Bike to School
"We received a grant, looking at making school street safer to walk on," she said.
An informal survey of families on the website found that most either take the school bus, around 30 percent or a family vehicle, about 67 percent, to school. However, Baringer said the majority of students live within one mile of the school building.
Working with local groups, as well a national Safe Routes to School, an organization that encourages safer ways for students to walk or ride to school, MEMS is trying just that.
On Friday, members of the Manchester and the Mountains bike Club and police officers led a bike safety workshop. Amy Verner, owner of Battenkill Sports, helped to organize the event.
"Yesterday, I did [bike safety for] kindergarten through fifth grade," she said. "We watched a film on helmets and learned the A-B-Cs of bikes, A is for air, B is for breaks, C is for crank and chain."
The seventh and eight grade worked on bike skills, based off the motorcycle safety course, set up by Officers Paul McGann and Abby Zimmer.
"This is a skills course...teaches avoidance, small, tight turns, cycling through an intersection," he said. "The kids love it, kids that didn't bring their bikes walked the course."
Along with the skills course, volunteers helped the students check out their bike to make sure it was mechanically sound, talked about what clothes to wear and fitted them for helmets. When they finished the safety course, groups of students led by an adult guide then rode a 25 minute mountain bike loop that Verner and her husband Robin built a few years ago.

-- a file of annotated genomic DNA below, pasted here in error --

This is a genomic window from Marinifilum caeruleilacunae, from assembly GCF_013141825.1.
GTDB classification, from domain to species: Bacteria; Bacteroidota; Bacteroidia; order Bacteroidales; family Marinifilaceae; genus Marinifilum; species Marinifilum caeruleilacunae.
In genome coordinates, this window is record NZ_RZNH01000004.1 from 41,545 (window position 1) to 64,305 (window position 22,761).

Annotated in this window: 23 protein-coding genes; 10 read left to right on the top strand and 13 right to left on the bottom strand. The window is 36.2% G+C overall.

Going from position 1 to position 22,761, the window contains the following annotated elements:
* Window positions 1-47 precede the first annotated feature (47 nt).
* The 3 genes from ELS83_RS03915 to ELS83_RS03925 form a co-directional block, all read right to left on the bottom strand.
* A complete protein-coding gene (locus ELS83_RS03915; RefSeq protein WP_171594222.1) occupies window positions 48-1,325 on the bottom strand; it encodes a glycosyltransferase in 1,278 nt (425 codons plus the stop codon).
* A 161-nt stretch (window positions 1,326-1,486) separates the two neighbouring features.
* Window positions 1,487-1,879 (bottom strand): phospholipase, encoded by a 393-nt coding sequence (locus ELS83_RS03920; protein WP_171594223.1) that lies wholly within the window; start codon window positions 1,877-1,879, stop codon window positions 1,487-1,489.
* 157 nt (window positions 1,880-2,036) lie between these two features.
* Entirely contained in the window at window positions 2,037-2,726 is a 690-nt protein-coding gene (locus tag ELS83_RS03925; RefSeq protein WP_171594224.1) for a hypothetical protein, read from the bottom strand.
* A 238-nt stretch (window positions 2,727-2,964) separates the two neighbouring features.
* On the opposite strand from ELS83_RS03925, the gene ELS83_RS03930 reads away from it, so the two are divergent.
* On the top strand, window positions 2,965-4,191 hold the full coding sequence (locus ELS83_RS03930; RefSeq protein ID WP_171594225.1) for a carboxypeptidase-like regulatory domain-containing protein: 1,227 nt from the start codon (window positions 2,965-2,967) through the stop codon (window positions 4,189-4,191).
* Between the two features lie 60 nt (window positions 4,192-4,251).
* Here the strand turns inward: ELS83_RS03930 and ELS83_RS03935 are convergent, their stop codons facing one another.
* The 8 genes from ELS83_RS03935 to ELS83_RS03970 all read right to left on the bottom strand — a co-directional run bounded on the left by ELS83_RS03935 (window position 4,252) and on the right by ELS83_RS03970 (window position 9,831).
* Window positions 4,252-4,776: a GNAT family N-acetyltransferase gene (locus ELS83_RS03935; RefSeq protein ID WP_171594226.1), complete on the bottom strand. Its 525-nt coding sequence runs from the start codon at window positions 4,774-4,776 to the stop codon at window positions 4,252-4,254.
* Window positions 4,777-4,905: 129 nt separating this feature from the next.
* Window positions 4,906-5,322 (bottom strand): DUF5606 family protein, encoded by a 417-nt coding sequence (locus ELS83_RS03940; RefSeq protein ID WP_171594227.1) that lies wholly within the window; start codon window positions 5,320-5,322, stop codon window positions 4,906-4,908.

Brian Jennings, a physical education teacher at MEMS, said the ultimate goal of this bike safety program is to cut down the number of kids riding the bus to school. Baringer and Jennings both spoke about Local Motion, a Burlington based company that brings trailers of bikes and teaches bike safety. This fall, MEMS will have a visit from the group and the whole school will have a chance to either learn how to ride, as well as go through a safety course.
Along with teaching students how to safely ride, MEMS has also taught pedestrian safety in gym class, Baringer said. As a part of Safe Routes to School and the travel plan designed in conjunction with the BCRC and the town, they want to create some safer crossings.
"[We want to put] a cross walked at School street to Bonnet Street," she said. "Memorial Avenue to Main Street, we're working on making it safer. When you cross the street there, because of the cars, you're taking your life in your own hands. We want to add a crosswalk with a button you push and a blinking light."
While changing crosswalks can be challenging, MEMS has found other ways to make walking to school safer in the interim. Starting last spring, once a week, a school official would meet children at three different locations to help them safely walk to school. Baringer said that they want to add a bike to school day as well.
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